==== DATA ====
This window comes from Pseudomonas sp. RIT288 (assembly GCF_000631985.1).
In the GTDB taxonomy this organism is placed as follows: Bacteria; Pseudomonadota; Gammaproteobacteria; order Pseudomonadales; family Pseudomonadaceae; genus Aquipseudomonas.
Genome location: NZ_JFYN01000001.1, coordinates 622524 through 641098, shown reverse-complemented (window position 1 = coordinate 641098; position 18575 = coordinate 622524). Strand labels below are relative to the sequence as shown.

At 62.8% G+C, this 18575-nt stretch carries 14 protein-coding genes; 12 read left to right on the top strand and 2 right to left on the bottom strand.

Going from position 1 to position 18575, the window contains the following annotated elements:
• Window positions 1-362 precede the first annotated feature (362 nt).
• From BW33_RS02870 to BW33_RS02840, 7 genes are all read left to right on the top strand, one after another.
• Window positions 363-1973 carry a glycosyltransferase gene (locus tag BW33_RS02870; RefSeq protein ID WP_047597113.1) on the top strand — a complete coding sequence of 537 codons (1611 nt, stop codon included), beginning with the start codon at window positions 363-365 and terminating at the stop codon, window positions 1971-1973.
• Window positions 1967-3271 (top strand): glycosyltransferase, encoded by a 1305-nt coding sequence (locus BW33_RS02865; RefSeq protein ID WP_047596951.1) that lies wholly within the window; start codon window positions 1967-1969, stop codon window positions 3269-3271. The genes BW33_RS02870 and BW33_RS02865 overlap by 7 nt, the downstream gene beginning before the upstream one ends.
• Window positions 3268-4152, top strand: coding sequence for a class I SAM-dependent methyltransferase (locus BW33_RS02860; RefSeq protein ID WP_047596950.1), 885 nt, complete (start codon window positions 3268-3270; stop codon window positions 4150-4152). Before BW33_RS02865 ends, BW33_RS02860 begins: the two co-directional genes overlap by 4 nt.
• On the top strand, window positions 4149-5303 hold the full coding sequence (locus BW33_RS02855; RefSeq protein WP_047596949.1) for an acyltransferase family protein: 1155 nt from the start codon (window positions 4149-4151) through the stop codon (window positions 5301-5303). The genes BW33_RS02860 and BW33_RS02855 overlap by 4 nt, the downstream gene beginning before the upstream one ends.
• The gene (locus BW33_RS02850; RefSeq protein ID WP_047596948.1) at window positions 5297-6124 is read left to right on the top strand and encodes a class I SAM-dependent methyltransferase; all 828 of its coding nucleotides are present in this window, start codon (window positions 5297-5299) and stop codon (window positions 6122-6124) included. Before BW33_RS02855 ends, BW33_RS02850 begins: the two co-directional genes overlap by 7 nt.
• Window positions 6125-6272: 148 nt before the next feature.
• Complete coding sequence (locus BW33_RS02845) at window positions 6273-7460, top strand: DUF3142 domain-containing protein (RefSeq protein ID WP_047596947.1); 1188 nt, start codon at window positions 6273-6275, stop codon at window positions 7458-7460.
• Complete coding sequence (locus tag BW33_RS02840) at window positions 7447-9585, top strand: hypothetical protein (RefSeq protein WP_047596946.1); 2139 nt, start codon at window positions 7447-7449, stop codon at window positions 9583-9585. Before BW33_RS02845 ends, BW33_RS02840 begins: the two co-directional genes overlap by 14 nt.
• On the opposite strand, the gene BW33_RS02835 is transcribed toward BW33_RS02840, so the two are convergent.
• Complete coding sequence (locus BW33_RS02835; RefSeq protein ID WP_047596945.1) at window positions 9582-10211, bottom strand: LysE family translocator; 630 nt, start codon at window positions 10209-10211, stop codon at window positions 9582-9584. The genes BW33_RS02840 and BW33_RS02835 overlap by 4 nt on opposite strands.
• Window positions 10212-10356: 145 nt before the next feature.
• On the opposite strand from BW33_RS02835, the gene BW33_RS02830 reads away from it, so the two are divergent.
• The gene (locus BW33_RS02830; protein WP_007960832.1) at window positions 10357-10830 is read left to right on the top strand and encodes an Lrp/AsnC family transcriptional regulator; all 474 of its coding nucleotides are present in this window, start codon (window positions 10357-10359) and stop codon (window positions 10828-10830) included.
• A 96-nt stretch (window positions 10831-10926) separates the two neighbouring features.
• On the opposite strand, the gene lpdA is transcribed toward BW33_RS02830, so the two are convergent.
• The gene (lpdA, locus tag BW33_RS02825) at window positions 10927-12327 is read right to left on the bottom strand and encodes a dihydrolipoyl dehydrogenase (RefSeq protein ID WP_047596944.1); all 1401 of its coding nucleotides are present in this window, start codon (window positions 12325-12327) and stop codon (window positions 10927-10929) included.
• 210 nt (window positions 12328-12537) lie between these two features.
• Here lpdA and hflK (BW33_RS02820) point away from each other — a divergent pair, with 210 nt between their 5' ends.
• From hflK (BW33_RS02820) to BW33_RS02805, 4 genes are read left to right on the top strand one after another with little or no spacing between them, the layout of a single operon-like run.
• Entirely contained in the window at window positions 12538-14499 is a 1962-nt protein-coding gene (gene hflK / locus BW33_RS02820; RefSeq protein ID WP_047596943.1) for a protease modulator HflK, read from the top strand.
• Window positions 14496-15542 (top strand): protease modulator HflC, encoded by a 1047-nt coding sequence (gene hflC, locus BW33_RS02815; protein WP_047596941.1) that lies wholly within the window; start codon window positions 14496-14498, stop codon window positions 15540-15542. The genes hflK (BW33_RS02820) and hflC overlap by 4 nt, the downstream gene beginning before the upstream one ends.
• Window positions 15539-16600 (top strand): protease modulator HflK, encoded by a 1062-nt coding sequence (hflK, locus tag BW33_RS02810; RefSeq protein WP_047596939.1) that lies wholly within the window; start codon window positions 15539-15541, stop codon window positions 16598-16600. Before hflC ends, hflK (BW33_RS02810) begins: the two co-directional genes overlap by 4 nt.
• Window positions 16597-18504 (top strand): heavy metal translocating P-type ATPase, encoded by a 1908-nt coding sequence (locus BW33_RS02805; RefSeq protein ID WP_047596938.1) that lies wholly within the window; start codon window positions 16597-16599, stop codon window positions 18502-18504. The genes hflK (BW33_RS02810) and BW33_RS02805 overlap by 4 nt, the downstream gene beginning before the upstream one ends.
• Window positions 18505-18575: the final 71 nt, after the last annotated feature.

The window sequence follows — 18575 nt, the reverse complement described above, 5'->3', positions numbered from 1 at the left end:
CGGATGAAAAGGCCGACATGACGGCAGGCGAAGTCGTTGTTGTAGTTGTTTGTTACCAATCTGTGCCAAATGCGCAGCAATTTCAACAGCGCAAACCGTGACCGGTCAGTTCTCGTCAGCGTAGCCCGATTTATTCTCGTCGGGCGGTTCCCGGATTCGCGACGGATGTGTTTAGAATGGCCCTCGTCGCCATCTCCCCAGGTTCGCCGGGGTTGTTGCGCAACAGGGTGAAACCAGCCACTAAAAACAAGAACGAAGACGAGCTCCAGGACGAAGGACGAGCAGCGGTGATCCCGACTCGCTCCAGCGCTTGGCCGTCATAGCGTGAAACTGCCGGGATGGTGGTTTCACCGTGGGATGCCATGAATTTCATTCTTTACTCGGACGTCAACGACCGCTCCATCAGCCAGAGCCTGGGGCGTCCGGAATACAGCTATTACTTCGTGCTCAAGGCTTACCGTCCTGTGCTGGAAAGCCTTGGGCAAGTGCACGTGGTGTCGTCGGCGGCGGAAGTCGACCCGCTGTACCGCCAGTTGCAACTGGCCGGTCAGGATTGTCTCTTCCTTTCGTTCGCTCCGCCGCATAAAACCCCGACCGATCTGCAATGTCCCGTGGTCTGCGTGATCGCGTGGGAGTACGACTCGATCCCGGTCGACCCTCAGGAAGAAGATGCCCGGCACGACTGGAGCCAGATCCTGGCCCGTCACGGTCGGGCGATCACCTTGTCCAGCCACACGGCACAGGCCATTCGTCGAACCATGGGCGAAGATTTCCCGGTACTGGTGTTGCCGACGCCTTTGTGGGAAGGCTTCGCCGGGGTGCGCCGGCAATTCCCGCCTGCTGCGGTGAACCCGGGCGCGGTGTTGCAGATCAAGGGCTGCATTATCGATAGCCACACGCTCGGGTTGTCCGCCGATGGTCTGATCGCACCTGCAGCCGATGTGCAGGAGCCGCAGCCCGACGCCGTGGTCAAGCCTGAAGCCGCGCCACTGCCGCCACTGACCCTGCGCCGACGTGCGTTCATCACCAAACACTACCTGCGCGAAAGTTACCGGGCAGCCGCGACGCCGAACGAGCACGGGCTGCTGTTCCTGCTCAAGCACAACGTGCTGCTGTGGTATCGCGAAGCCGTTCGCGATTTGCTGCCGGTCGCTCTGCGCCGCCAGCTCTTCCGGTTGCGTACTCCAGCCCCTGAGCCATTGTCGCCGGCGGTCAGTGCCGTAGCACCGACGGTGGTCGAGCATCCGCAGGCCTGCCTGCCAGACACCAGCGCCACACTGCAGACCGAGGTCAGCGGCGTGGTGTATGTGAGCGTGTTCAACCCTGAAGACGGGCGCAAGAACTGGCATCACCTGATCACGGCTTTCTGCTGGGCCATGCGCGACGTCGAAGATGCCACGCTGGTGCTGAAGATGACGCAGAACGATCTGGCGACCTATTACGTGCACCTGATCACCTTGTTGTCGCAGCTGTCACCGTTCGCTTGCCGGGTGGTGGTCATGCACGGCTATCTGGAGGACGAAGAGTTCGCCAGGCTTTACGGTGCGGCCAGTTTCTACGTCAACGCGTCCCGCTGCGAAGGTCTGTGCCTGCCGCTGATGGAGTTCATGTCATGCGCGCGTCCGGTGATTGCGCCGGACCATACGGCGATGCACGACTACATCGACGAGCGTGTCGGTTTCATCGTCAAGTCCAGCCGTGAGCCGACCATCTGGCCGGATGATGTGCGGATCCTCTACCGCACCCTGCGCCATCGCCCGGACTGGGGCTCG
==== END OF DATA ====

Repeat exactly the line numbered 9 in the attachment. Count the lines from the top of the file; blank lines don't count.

• Window positions 1967-3271 (top strand): glycosyltransferase, encoded by a 1305-nt coding sequence (locus BW33_RS02865; RefSeq protein ID WP_047596951.1) that lies wholly within the window; start codon window positions 1967-1969, stop codon window positions 3269-3271. The genes BW33_RS02870 and BW33_RS02865 overlap by 7 nt, the downstream gene beginning before the upstream one ends.